Day, we would gather at the high school early in the morning and grab our instruments
from the band room. Likely we were
indignant about having to rouse ourselves at such an early hour on our day off
from school. We groused. We rubbed sleep from our eyes. We fretted over final exams. We filed into the waiting school busses.
Every year we had three or four Memorial Day
parades, but the one that always stood out for me was the one that took place
in the village one mile from my home: The busses would drive down Ryder, known
locally as Cemetery Road due to its proximity to the village cemetery. We would disembark; brush off our uniforms;
put on our horrible fuzzy white hats. We
arranged ourselves by instrument and casually walked down Main Street to the
parade’s starting point. We lined up
behind the mayor and local dignitaries; behind our local veterans; behind the local
Brownie troop. And then, with a quiet
tap of a drumstick against the rim of a snare drum, the parade would begin.
there, local kids would join the parade, streaming in from the sidewalk on bikes
decorated in red, white and blue. Villagers
would line Main Street, standing and cheering and sometimes saluting or sitting
in lawn chairs, holding babies in their laps, pointing. The majorettes, dressed in red sequined
bodysuits threw candy at hopeful kids who scampered after it. Little girls marched along the parade route
in imitation of the majorettes, broken sticks serving as batons. There was a festive air, despite the
solemnity of the occasion.
arrive at the cemetery and settle into Parade Rest, the band’s job, for now,
complete. The names of the veterans
buried in the cemetery—names going back as far as the Boer War—would be read. The
fourth grade elementary class recited the Gettysburg Address from memory. The major made a speech, thankfully brief, in
light of the heat. Local politicians
also made speeches, less brief.
And then, in
one of the highest honors given to a trumpet player, a senior would play Taps,
slowly, solemnly, mournfully. And when
the last note of the song settled into the soil, gently touching each and every
grave, Taps would be echoed by another player, a trumpeter who’d sneaked over a
hill and behind a grove of trees. And
then, our resentment at having to march on our day off would lessen to be
tempered with pride and gratitude.
would distribute poppies to be planted at the graves of each veteran. The band would march from the cemetery to the
quiet tap of the drumstick against the rim of a snare drum, quiet now, teenagers
temporarily struck by the importance of the occasion. And then we would board the busses to head to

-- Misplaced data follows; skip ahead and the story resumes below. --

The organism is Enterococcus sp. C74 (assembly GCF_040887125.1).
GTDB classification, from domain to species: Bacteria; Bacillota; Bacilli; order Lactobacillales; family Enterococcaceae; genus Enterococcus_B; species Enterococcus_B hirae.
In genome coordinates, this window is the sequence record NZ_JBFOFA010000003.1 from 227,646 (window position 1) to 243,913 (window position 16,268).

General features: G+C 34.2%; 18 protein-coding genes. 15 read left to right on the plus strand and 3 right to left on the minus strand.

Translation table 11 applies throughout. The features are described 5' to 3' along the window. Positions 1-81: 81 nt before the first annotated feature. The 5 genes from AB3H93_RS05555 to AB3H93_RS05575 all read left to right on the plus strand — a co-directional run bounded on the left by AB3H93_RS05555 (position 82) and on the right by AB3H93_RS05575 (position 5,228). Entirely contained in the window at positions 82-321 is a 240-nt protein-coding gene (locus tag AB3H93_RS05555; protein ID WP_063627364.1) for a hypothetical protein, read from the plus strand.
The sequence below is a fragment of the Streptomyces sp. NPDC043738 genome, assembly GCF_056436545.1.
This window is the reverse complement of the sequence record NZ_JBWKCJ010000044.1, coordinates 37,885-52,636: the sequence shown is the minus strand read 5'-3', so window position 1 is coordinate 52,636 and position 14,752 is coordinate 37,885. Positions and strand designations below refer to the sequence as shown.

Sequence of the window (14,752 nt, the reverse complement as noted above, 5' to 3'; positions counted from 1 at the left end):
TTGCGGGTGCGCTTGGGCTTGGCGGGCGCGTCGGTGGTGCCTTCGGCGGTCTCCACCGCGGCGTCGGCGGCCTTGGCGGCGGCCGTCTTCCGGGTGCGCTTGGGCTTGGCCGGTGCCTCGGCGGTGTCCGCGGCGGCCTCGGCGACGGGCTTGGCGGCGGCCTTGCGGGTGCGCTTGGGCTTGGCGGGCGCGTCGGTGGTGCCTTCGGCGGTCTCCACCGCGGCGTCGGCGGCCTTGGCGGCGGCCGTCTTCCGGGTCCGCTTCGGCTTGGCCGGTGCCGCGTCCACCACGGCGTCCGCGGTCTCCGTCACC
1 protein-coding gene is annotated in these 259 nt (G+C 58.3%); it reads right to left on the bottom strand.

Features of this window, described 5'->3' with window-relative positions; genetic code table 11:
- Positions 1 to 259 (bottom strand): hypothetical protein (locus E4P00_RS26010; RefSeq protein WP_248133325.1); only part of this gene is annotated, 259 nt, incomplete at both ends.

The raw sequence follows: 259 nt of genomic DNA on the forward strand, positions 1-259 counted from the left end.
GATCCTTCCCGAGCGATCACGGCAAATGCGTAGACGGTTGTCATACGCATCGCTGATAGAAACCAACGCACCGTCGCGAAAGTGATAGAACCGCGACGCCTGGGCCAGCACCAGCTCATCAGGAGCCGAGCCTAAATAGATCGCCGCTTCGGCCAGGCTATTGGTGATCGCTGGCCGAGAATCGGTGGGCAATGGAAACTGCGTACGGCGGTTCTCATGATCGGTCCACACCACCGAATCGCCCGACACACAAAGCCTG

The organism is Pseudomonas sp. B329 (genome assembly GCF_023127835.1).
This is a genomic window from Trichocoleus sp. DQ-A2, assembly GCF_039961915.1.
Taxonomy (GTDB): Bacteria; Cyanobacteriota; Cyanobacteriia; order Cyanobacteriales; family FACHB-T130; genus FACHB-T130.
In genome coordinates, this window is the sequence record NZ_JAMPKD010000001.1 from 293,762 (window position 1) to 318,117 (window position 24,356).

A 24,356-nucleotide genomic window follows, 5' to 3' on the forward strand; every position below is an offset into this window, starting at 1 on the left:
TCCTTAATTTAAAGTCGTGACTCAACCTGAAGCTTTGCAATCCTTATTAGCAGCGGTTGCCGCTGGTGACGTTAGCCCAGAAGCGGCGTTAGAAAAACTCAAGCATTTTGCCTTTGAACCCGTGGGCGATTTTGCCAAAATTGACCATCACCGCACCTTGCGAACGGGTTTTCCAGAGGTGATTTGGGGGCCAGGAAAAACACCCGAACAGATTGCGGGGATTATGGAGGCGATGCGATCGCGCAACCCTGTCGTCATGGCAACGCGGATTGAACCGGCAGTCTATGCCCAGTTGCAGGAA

the next parade.
This year, I
had no time for Memorial Day parades. We
had to drive: Filibuster still hasn’t gotten her license and she leaves for
college in three months.
here.” I pointed to the exit.
“What’s going on?” Filibuster tightened her grip on the steering
wheel as she saw that the end of the ramp was blocked with orange cones. “What do I do?”
One lane of
traffic had been completely shut down. The other lane was divided by a line of
cones. A police man sat on his
motorcycle. “Ask him if it’s OK to go.”
“Just shout to
him,” I told her confidently. I was too
scared to do it myself.
at me. Rolled down her window. “Officer,” she shouted. “Is it OK to go?”
Filibuster…Well, Filibuster turned right and joined the Memorial Day
man. Let’s get out of this.” I pointed to a Sheraton. “Just pull in there.”
and turned and parked. We had front row
seats to the parade.
Riding on the
back of a wagon, there was a group called the Jug Band singing patriotic
songs. There were scads of Boy
Scouts. A karate group marched, too,
ready to stop and do a demonstration at a moment’s notice. Kids drove John Deere tractors bedecked with
American flags down the middle of the street.
the street in front of the hotel and by the Bob Evans across the street. Two couples sat beneath giant beach
umbrellas. Waitresses emerged offering
free water to the spectators. A grinning
man drove past on his Allis-Chalmers tractor.
A photographer pointed his camera at the Brownies. Another band passed, this one playing country
music. A monster truck drove by, three
horses immediately behind. The wind
picked up and one of the beach umbrellas turned inside out and, from beneath
it, a man studied it intently for a moment before returning his attention to
equipment trucks passed next—cranes and pavers and asphalt trucks. Then an ambulance and a contingent of
seventeen fire trucks and their accompanying pickups and cars, all with
flashing lights and occasional abbreviated alarms.
And then the
gathered up their things: water and chairs and beach umbrellas. Mothers pulled children down the street in
colorful wagons. Children ate soft
pretzels and ice cream cones.
officers gathered up orange cones and stacked them in the median. Teenagers walked down the sidewalk in cutoff
jeans, American flags tucked into their front pockets.
pulled back onto the street and headed home.
Labels: Creative non-fiction, Growing up